of educated fools and uneducated fools - they are a dime a dozen.

What we need more of are awakened people, whether they graduated from Harvard or dropped out in the 6th grade.
It doesn't take a genius to know when you're getting a red, white, and blue dildo rammed up your butt.

"Tyrants fear nothing more than insubordination"

"It's just one big club... and WE ain't in it!"

Exactly How smart do you

How smart do you have to be to read and understand the constitution?
*No Person except a natural born Citizen, or a Citizen of the United States
*attained to the Age of thirty five Years
*fourteen Years a Resident within the United States

Some pretty simple requirements.


It does not take a majority to prevail ... but rather an irate, tireless minority, keen on setting brushfires of freedom in the minds of men.
— Samuel Adams

13 No servant can serve two masters; for either he shall hate the one, and love the other, or else he shall lean to the one, and despise the other. Ye cannot serve God and riches. - Luke 16

To quote Peter Ustinov

"The stupidity of a stupid man is mercifully intimate and reticient, while the stupidity of an intellectual is cried from the rooftops."

Somewhere in hell, John Maynard Keynes is laughing maniacally and dancing a jig.

"the only thing that keeps the banking system from failing is general ignorance about how the banking system works."

Bush went to Yale...and he can't even complete a sentence...

...Anymore I think being an intellectual means that you've had 8 years of post graduate work in learning how to tell lies in a language that confuses it for the truth...and you believe it.

Well I've seen your Rhetoric

pertaining to the impossible scientific excuse of WTC 7's Demolition and the NIST report on 9/11 and quite frankly I don't believe you.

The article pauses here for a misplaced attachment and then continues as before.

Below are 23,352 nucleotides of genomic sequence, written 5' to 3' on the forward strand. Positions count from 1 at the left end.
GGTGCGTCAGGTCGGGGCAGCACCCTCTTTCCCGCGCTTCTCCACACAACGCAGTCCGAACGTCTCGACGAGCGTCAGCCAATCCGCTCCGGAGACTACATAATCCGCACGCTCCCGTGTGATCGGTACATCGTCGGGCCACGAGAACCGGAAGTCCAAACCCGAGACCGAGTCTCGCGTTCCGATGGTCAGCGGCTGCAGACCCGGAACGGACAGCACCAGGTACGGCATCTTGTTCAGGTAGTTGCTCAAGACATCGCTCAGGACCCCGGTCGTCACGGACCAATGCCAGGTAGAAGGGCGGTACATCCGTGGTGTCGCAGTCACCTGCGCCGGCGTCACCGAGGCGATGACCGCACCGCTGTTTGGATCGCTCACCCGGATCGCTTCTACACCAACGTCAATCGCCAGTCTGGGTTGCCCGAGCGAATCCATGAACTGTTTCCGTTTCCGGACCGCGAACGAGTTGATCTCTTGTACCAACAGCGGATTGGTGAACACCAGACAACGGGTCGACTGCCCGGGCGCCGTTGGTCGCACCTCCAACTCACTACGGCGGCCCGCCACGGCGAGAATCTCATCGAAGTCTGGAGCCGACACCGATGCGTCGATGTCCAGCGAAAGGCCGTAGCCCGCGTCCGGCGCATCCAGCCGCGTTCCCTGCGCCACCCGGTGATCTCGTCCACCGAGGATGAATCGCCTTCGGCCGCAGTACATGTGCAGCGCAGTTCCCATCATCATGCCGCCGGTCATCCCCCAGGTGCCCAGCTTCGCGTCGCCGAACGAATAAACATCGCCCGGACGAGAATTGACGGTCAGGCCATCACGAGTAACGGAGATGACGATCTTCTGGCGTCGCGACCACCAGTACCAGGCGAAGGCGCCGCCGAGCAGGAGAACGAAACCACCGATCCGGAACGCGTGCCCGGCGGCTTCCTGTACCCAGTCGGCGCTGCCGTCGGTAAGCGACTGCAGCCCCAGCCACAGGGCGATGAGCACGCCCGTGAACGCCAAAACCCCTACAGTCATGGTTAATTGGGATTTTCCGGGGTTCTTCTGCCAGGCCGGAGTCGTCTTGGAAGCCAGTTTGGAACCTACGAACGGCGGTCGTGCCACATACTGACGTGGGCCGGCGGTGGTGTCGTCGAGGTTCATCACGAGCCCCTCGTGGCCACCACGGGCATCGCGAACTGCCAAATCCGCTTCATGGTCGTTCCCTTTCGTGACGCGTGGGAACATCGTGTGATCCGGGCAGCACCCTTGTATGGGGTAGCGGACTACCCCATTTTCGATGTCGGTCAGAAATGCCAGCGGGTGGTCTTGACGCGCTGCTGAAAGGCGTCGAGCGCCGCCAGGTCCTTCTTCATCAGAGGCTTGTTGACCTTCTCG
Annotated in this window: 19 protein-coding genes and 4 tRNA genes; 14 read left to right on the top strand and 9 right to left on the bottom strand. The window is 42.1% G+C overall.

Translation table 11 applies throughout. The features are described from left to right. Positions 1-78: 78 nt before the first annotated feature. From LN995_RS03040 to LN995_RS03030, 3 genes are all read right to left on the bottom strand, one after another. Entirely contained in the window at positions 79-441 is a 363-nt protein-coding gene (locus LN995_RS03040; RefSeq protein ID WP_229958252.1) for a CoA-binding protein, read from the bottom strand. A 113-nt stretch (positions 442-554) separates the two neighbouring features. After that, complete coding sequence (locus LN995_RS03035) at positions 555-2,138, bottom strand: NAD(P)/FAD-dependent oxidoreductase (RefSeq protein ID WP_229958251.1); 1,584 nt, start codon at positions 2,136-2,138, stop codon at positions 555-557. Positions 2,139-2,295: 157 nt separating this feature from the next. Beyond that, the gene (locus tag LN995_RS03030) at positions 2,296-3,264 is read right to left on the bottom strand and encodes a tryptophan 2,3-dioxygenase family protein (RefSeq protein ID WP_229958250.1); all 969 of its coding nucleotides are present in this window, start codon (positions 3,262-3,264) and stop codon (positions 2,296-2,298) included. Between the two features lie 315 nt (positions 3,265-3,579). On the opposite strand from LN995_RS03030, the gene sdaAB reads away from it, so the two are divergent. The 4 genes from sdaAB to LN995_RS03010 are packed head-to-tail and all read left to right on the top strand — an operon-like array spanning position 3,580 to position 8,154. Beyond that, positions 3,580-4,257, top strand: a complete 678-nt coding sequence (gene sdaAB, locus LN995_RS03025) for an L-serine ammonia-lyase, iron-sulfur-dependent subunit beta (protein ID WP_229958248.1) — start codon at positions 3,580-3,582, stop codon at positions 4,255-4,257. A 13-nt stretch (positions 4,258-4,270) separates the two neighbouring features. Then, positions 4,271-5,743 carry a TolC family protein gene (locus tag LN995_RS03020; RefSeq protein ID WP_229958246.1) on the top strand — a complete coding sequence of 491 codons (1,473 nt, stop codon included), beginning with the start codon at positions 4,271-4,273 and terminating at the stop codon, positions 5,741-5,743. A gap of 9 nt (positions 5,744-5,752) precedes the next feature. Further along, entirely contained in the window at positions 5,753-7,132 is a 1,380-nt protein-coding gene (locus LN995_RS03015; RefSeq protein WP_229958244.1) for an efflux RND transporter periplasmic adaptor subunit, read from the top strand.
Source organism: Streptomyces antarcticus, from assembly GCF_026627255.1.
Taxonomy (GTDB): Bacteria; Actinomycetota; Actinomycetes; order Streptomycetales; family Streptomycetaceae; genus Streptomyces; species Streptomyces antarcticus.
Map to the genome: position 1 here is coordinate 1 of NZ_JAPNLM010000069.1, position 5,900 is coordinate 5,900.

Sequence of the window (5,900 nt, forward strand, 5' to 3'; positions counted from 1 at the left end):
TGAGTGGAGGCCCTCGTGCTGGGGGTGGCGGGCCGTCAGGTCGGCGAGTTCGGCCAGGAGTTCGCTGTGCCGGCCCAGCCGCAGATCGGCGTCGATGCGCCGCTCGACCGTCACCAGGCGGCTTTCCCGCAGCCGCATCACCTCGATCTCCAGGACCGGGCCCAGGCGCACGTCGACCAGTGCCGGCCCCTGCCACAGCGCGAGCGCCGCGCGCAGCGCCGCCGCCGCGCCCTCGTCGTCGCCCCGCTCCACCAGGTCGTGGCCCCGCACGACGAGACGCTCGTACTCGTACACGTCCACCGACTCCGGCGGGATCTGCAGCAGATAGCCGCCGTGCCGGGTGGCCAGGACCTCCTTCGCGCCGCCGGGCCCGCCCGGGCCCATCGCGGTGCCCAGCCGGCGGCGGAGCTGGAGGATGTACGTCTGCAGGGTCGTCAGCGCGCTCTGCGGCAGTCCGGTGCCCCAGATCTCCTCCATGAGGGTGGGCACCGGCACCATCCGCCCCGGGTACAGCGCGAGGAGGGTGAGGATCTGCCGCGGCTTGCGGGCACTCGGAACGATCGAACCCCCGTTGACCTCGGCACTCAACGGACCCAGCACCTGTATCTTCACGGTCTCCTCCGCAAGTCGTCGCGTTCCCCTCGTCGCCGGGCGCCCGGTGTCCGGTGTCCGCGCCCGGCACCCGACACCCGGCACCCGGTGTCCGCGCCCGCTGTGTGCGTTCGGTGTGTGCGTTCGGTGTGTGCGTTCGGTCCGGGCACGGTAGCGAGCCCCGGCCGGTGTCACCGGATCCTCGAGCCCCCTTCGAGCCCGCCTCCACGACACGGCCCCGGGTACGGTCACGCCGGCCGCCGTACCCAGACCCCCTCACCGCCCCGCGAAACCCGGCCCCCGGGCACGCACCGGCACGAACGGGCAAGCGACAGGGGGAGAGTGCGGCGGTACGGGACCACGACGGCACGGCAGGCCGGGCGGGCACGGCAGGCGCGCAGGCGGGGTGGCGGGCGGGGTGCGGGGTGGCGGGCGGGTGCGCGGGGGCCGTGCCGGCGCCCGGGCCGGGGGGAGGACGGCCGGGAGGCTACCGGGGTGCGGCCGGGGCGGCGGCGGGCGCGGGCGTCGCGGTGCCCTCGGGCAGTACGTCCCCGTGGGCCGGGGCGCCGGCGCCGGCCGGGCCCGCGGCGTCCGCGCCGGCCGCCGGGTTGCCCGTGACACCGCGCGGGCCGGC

You don't need 8 years of post graduate work to be an intellectual.

Find out if you have a local militia - http://www.uaff.us/

Real Patriots for 9/11 truth -- http://patriotsquestion911.com/

Criticism from someone who believes in leprechauns.

Isn't there a Star Trek convention you're late for?


I've had a problem in my life, upon when I come to a conclusion that I may be understanding or theorizing an outcome my ego developes a sense of arrogance.

My biggest obstacle now to understanding the complexity of anything dosen't lie in the problem so much as how I view the outcome and how it has effected me.

To be wise must first means you have to humble yourself.. If not the mind will think it's reached a pinnacle when all it has really done is move a stone.

I enjoy being around people who think. But anyone arrogant enough to play god with my life by instating policies using government needs to be checked as well as the government they control.

But that's life, it's a learning process. and we are but a spec of a spec of a spec in comparison to all that is or will be.


Find out if you have a local militia - http://www.uaff.us/

Real Patriots for 9/11 truth -- http://patriotsquestion911.com/